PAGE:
ContentIsKing3Recently, I was browsing Google Images to find some multimedia that would help visualize some talking points for the Social Media Management course I teach at Algonquin College. This is a completely regular, and useful, behaviour for me. This time, I was just looking for the words “Content is King” stylized in some way to add a bit of visual interest. Pretty blazé, I must admit. After scrolling through a few pages of image search results, I came across the image to the right, and it struck me in just the right way – I loved it.

I thought “this is exactly what I need” and proceeded to save it to my lecture folder and insert it into my presentation. Something was troubling me, though. I thought the image was awfully familiar, but just couldn’t put my finger on where I had seen it before. Then it hit me, I had created this image myself about three years ago for a blog post on davidhallsocialmedia.com about creating blog content.

My immediate reaction was to do a Google search by image to see if anybody else had used “my” content. Turns out that Google returned 8 pages of use of the identical image on a variety of different pages ranging from blogs on website development, SEO, PR, and marketing. For a brief moment, I have to admit that my proprietary-self was thinking “these people are stealing my content, and didn’t even give me credit. How dare they!” After about 60 seconds of feeling this way, I quickly climbed down off my “who do they think they are” high horse and realized that I had, in fact, “stolen” virtually every single element that made up the graphic that I “created”. Let me explain…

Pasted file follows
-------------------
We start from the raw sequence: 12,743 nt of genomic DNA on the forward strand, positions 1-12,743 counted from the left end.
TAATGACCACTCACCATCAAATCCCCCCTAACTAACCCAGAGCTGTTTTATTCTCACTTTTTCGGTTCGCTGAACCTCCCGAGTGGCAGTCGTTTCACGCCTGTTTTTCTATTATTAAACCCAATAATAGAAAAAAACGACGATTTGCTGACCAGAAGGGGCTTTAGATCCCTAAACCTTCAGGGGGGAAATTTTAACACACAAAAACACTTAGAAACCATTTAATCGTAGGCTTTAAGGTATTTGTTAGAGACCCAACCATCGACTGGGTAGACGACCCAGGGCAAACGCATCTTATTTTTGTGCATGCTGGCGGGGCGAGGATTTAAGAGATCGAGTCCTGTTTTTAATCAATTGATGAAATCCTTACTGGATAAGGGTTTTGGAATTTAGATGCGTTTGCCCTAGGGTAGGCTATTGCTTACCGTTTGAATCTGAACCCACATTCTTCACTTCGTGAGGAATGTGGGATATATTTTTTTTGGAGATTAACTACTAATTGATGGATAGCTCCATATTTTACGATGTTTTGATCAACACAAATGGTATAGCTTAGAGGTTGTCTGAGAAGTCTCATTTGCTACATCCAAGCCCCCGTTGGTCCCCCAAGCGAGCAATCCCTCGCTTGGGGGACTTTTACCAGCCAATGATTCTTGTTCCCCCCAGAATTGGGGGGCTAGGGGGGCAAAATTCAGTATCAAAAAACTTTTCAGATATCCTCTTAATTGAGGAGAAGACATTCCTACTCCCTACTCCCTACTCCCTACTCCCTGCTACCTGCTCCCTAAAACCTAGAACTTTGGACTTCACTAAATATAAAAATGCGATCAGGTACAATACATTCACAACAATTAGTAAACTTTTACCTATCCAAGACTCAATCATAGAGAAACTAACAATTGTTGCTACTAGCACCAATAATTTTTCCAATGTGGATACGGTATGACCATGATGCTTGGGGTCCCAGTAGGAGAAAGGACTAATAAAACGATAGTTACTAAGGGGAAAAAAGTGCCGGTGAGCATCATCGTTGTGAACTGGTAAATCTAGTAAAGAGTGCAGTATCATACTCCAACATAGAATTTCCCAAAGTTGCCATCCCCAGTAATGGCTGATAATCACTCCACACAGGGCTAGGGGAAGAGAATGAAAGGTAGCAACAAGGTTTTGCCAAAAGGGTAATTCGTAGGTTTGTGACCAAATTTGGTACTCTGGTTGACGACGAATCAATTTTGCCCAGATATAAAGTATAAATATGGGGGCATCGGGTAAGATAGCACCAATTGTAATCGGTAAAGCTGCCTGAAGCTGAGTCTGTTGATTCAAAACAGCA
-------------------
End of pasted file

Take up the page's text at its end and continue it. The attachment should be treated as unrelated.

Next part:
War Is OverFirst of all, the saying itself has been bantered around for a good 20-25 years. Exact origin of the phrase is still a bit contentious, but most people will agree that Bill Gates popularized the saying in a mid-90s essay by the same name. I didn’t even put a twist on the saying, I used it verbatim, with no attribution.

Second, the little crown I used on the “G” was not designed by me. That image is a stock shape in Adobe Photoshop. I simply tilted it on an angle and shaded it in using the colour palette from my blog.

Finally, the typeface and layout I used were inspired by (or stolen) from the “War is Over” campaign by John Lennon and Yoko Ono. I’m a big music fan and thought it would be cool to pay homage to their work by visually referencing their peace advocacy of the late 60s and early 70s. Using a thick, black, sans serif font, stacking one word on top of the next, and including an exclamation point, I think the reference comes through. I even remember Googling to find the exact name of the font used.

I imagine that some people would say that I stole all of these elements to make one giant copyright-infringing graphic. They would probably be right. On the other-hand, I would wager that there would be another cohort of people that would say that, although I was influenced by these existing works, I am ultimately the author of the image and should be regarded as such. They would probably be right, too.